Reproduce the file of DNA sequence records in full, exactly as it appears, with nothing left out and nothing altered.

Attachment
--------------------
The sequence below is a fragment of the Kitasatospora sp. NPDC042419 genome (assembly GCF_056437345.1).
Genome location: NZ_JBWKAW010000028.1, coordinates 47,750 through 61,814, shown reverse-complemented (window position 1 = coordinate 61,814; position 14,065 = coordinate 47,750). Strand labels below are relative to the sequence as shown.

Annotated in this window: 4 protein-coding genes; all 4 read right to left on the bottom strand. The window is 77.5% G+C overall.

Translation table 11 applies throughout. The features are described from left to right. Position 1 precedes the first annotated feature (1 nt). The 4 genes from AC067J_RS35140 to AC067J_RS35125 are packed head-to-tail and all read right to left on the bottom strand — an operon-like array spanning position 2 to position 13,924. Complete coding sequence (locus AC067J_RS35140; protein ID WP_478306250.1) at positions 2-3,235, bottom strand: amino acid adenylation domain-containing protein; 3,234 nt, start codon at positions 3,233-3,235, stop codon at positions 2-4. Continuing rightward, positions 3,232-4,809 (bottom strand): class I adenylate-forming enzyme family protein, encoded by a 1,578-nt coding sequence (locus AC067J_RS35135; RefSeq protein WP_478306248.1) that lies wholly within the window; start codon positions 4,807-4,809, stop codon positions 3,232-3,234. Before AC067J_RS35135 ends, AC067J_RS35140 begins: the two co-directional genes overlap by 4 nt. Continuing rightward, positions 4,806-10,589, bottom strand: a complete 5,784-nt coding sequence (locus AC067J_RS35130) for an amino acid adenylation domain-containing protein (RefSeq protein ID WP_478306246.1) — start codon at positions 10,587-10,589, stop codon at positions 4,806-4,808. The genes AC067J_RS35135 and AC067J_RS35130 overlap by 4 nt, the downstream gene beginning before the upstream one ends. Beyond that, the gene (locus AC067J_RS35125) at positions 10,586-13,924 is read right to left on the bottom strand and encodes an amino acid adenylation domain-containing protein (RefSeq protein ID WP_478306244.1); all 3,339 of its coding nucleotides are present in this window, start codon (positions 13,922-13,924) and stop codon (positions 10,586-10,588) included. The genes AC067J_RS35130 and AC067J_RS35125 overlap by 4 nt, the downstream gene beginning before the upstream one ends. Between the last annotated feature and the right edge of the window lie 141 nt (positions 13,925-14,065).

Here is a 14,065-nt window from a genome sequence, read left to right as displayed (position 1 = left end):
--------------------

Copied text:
The sequence below is a fragment of the Kitasatospora sp. NPDC042419 genome (assembly GCF_056437345.1).
Genome location: NZ_JBWKAW010000028.1, coordinates 47,750 through 61,814, shown reverse-complemented (window position 1 = coordinate 61,814; position 14,065 = coordinate 47,750). Strand labels below are relative to the sequence as shown.

Annotated in this window: 4 protein-coding genes; all 4 read right to left on the bottom strand. The window is 77.5% G+C overall.

Translation table 11 applies throughout. The features are described from left to right. Position 1 precedes the first annotated feature (1 nt). The 4 genes from AC067J_RS35140 to AC067J_RS35125 are packed head-to-tail and all read right to left on the bottom strand — an operon-like array spanning position 2 to position 13,924. Complete coding sequence (locus AC067J_RS35140; protein ID WP_478306250.1) at positions 2-3,235, bottom strand: amino acid adenylation domain-containing protein; 3,234 nt, start codon at positions 3,233-3,235, stop codon at positions 2-4. Continuing rightward, positions 3,232-4,809 (bottom strand): class I adenylate-forming enzyme family protein, encoded by a 1,578-nt coding sequence (locus AC067J_RS35135; RefSeq protein WP_478306248.1) that lies wholly within the window; start codon positions 4,807-4,809, stop codon positions 3,232-3,234. Before AC067J_RS35135 ends, AC067J_RS35140 begins: the two co-directional genes overlap by 4 nt. Continuing rightward, positions 4,806-10,589, bottom strand: a complete 5,784-nt coding sequence (locus AC067J_RS35130) for an amino acid adenylation domain-containing protein (RefSeq protein ID WP_478306246.1) — start codon at positions 10,587-10,589, stop codon at positions 4,806-4,808. The genes AC067J_RS35135 and AC067J_RS35130 overlap by 4 nt, the downstream gene beginning before the upstream one ends. Beyond that, the gene (locus AC067J_RS35125) at positions 10,586-13,924 is read right to left on the bottom strand and encodes an amino acid adenylation domain-containing protein (RefSeq protein ID WP_478306244.1); all 3,339 of its coding nucleotides are present in this window, start codon (positions 13,922-13,924) and stop codon (positions 10,586-10,588) included. The genes AC067J_RS35130 and AC067J_RS35125 overlap by 4 nt, the downstream gene beginning before the upstream one ends. Between the last annotated feature and the right edge of the window lie 141 nt (positions 13,925-14,065).

Here is a 14,065-nt window from a genome sequence, read left to right as displayed (position 1 = left end):